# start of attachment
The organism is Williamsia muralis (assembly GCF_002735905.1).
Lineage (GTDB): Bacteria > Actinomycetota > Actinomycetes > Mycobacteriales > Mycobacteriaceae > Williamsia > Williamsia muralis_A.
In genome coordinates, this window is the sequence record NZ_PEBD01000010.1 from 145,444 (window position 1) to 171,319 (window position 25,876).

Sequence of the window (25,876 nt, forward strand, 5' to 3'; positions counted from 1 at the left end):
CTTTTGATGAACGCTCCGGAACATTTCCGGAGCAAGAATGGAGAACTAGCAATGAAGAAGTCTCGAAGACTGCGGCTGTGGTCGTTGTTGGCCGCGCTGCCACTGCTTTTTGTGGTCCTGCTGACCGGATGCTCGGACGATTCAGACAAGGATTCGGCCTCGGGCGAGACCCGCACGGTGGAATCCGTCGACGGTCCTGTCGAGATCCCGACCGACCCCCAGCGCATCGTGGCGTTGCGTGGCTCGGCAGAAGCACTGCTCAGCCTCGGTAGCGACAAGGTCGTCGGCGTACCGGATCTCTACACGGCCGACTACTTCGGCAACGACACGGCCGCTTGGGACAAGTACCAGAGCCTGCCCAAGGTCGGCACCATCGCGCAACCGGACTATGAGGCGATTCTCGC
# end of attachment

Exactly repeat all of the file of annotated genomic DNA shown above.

The organism is Williamsia muralis (assembly GCF_002735905.1).
Lineage (GTDB): Bacteria > Actinomycetota > Actinomycetes > Mycobacteriales > Mycobacteriaceae > Williamsia > Williamsia muralis_A.
In genome coordinates, this window is the sequence record NZ_PEBD01000010.1 from 145,444 (window position 1) to 171,319 (window position 25,876).

Sequence of the window (25,876 nt, forward strand, 5' to 3'; positions counted from 1 at the left end):
CTTTTGATGAACGCTCCGGAACATTTCCGGAGCAAGAATGGAGAACTAGCAATGAAGAAGTCTCGAAGACTGCGGCTGTGGTCGTTGTTGGCCGCGCTGCCACTGCTTTTTGTGGTCCTGCTGACCGGATGCTCGGACGATTCAGACAAGGATTCGGCCTCGGGCGAGACCCGCACGGTGGAATCCGTCGACGGTCCTGTCGAGATCCCGACCGACCCCCAGCGCATCGTGGCGTTGCGTGGCTCGGCAGAAGCACTGCTCAGCCTCGGTAGCGACAAGGTCGTCGGCGTACCGGATCTCTACACGGCCGACTACTTCGGCAACGACACGGCCGCTTGGGACAAGTACCAGAGCCTGCCCAAGGTCGGCACCATCGCGCAACCGGACTATGAGGCGATTCTCGC